Tea eggs are simple things really – hard-boiled eggs, steeped in a marinade made with tea, soy sauce, and a variety of spices. The shells are intentionally cracked all over, allowing the marinade to seep in slowly and leaving an attractive network of dark lines on the egg white. The spice blend and tea choice varies quite a bit, but the general flavour profile is built around the classic Chinese five-spice mixture (anise, cassia, cloves, Sichuan peppercorn, and star anise).
Tea Sauce Reduction (Optional)
Egg Doneness – this recipe uses a Japanese-style cooking method that yields a medium-set yolk typical of the eggs served along with ramen. This isn’t the typical method of preparation used to tea eggs, but I personally think it yields a tastier boiled egg in general (plus it avoids that chalky, greenish-yellow yolk that you get in over-boiled eggs). If you prefer a more firmly set yolk, increase the cooking time by 2-3 minutes.Oolong tea – Oolong tea is a wonderful semi-fermented tea that’s extremely popular in Taiwan. If you can’t find a good loose-leaf oolong tea, you can try using 3 tea bags, or substituting a mix of black and green tea. Alternately, you can substitute a black or a green tea of your choice. Some people quite like green or jasmine teas with these eggs, though I personally find that they don’t stand out against the powerful spices quite as much. To each their own, and feel free to experiment.
Combine water, spice mix, soy sauces, ginger in a large pot (basically everything but the eggs and the tea). Bring to a boil. Simmer for 10 minutes, then remove from heat. Add tea leaves to the hot liquid, set aside, and allow to cool.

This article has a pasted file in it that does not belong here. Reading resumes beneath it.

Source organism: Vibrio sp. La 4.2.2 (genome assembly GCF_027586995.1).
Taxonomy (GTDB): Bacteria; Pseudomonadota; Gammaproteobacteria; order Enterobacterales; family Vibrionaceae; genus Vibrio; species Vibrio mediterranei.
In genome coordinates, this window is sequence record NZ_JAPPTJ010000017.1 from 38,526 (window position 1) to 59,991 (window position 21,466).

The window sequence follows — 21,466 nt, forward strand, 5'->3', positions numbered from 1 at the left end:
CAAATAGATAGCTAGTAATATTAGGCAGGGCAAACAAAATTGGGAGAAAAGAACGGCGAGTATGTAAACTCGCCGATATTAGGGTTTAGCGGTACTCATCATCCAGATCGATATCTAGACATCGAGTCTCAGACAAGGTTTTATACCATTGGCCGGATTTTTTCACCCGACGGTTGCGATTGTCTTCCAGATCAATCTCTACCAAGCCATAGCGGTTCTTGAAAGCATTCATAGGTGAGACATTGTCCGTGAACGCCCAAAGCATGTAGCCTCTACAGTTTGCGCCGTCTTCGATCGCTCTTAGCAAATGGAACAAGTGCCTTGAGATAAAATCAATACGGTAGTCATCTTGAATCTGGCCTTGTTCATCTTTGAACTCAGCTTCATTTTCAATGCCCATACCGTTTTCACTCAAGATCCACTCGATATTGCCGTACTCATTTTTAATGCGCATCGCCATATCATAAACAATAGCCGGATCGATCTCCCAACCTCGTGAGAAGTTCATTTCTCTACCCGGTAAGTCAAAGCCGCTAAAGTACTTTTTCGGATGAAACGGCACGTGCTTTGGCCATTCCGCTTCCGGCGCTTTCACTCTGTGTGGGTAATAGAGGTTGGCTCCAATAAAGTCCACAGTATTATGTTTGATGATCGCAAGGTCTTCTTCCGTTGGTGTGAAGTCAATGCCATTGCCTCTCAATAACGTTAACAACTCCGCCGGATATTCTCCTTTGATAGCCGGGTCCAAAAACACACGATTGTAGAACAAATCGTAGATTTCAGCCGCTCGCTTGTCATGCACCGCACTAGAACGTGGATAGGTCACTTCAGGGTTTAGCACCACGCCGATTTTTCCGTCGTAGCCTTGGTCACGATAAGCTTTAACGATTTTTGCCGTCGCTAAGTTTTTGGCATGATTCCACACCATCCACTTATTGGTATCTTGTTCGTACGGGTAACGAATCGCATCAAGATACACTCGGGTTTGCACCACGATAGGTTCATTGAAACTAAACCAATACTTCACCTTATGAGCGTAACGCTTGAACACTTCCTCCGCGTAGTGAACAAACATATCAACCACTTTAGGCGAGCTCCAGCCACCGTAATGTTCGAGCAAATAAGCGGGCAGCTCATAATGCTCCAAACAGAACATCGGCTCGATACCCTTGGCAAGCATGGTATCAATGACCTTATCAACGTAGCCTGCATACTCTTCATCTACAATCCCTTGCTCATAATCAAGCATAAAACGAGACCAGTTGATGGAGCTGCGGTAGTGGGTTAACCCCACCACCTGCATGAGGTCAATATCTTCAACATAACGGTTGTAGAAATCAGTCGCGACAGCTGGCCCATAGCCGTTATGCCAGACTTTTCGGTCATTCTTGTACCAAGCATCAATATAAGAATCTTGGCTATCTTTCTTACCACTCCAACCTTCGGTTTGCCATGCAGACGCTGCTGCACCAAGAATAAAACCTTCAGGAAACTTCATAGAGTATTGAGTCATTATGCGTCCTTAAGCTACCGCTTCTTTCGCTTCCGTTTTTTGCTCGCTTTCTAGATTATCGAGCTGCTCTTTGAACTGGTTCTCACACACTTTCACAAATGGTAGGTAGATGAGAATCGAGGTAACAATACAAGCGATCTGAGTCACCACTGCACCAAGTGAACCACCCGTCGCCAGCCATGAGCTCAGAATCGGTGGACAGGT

Make and set aside an ice bath for the eggs. A large bowl with cold water and a few ice cubes will work.
Bring a large pot of lightly salted water to a boil, then reduce heat to a very low simmer. Gingerly place the eggs in the pot (ensuring that they’re covered with water). Simmer for 8 minutes, then remove from heat and place in ice bath. See the note below about the doneness of the eggs, as you can make some adjustments based on personal tastes here.
Take each egg in one hand and use the backside of a large spoon to crack the surface of the egg shell all over. Simply hold the spoon and gently whack the shell all over, rotating it in your hand in order to cover the shell. Note that if you’ve made the softer boiled eggs described in the steps above that you’ll need to take extra care not to hit or squeeze the eggs too hard, as they’ll break more easily than a truly hard-boiled egg.
Add the cracked eggs to the liquid and marinate for at least 24 hours (or even longer for a particularly strong flavour – I personally like them after about 48 hours).
(Optional Special Trick Step) Try this if you’re looking to get a bit more marinade flavour in the egg – including the yolk. After the eggs have been in the marinade for about 12 hours, take them out and GENTLY press down on them against a hard surface (e.g. a cutting board). The idea is to crush them enough to break open a bit of a fissure in the egg white itself, but not so hard that you ruin the egg. Err on the side of caution. Return the eggs to the marinade and let them sit for another 12-36 hours.
Combine 3/4 cup marinade, 1 tbsp dark soy sauce, and 15 g (1 tbsp) sugar in a small saucepan. Bring to a boil, stirring to dissolve the sugar. Turn the heat down so that the mixture is at a low simmer and reduce the sauce by about half. Whisk in the glutinous rice flour, remove from heat, and set aside to cool. Drizzle the sauce over eggs, or place in a small dish for dipping.